Posted: 16 May 2022
Over the last few weeks I have been reporting that things aren't taking place in the way that they have over the last few years. Since 2017 the swans have been nesting on the main island. Until last year, when they nested on the western tip, they had always built the nest at the northern tip of the island. It had become so routine I began not to bother to record when they had begun nest building.
This year was different. We did not see the kind of behaviour that I first described as Cambridge's ASBO Swan as nesting began when a lone male also appeared on site, but we did have a battle between two pairs in February.
On Friday, after visits by one swan then a pair over the last few weeks, we had three on site and battle commenced but, as with the Canada geese, this mating behaviour was late compared with previous years.
I didn't witness the battle but was called into the lounge to see the waves on the lake that had been generated by the battle. By then all was calm but we could make out that the swans were just the other side of the fence separating us from the cottages next door. I went through the gate to find the pair in the water with slightly raised wings, a posture that seems to be adopted before a fight.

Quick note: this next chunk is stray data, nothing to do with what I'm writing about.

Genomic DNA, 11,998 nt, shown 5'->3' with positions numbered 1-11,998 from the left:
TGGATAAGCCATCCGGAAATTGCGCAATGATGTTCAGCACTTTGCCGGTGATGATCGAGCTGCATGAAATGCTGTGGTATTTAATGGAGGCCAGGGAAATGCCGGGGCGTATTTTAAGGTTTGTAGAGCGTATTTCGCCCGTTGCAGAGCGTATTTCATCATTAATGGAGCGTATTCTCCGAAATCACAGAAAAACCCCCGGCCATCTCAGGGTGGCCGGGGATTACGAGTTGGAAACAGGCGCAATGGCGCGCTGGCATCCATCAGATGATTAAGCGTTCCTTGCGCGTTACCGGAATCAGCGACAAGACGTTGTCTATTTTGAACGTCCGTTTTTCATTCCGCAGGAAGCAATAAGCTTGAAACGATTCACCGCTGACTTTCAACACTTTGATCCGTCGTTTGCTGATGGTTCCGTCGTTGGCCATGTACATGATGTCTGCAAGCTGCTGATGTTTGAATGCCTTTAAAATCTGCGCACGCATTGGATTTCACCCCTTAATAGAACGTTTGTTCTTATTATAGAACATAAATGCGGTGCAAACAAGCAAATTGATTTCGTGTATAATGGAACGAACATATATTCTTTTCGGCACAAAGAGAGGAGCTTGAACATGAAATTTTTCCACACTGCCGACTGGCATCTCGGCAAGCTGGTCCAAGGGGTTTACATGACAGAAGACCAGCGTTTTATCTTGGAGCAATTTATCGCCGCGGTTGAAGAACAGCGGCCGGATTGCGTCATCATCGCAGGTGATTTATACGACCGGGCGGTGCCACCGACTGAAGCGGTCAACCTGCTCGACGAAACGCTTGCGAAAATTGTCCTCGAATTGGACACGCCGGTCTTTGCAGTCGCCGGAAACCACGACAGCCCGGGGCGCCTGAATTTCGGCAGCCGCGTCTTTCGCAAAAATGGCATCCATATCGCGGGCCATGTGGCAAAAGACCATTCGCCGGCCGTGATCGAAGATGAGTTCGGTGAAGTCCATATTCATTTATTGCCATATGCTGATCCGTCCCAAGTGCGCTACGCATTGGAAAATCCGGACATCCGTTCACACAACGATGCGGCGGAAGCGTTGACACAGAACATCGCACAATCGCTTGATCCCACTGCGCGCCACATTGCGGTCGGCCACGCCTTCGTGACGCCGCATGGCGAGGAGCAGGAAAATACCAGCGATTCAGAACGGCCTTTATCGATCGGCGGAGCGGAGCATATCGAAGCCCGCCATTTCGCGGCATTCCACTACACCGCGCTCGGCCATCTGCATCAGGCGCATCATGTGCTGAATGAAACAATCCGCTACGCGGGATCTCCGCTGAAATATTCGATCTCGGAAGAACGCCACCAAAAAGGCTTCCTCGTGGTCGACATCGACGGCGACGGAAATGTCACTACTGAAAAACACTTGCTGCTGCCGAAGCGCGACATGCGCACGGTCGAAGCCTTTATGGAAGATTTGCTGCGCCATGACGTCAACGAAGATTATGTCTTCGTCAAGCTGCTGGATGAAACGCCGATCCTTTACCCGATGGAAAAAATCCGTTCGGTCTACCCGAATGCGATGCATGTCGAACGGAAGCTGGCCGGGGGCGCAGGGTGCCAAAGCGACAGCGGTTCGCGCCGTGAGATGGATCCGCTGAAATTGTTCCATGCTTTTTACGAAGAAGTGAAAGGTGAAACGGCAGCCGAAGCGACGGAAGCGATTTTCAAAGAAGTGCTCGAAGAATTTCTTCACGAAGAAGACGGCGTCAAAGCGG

There were comings and goings over the weekend but by Sunday night (the photo was taken at 20:34), rather than a pair we had a single bird and it settled for the night on the traditional nest site at the northern tip of the island.
Why all this fuss about the swans? It is the swans that appear to see off the geese that the cottage owners have been concerned about in the past. With their tendency to poo every six minutes, the lawns behind the cottages can become a mess that gets transferred into the cottages causing a big cleaning problem for them.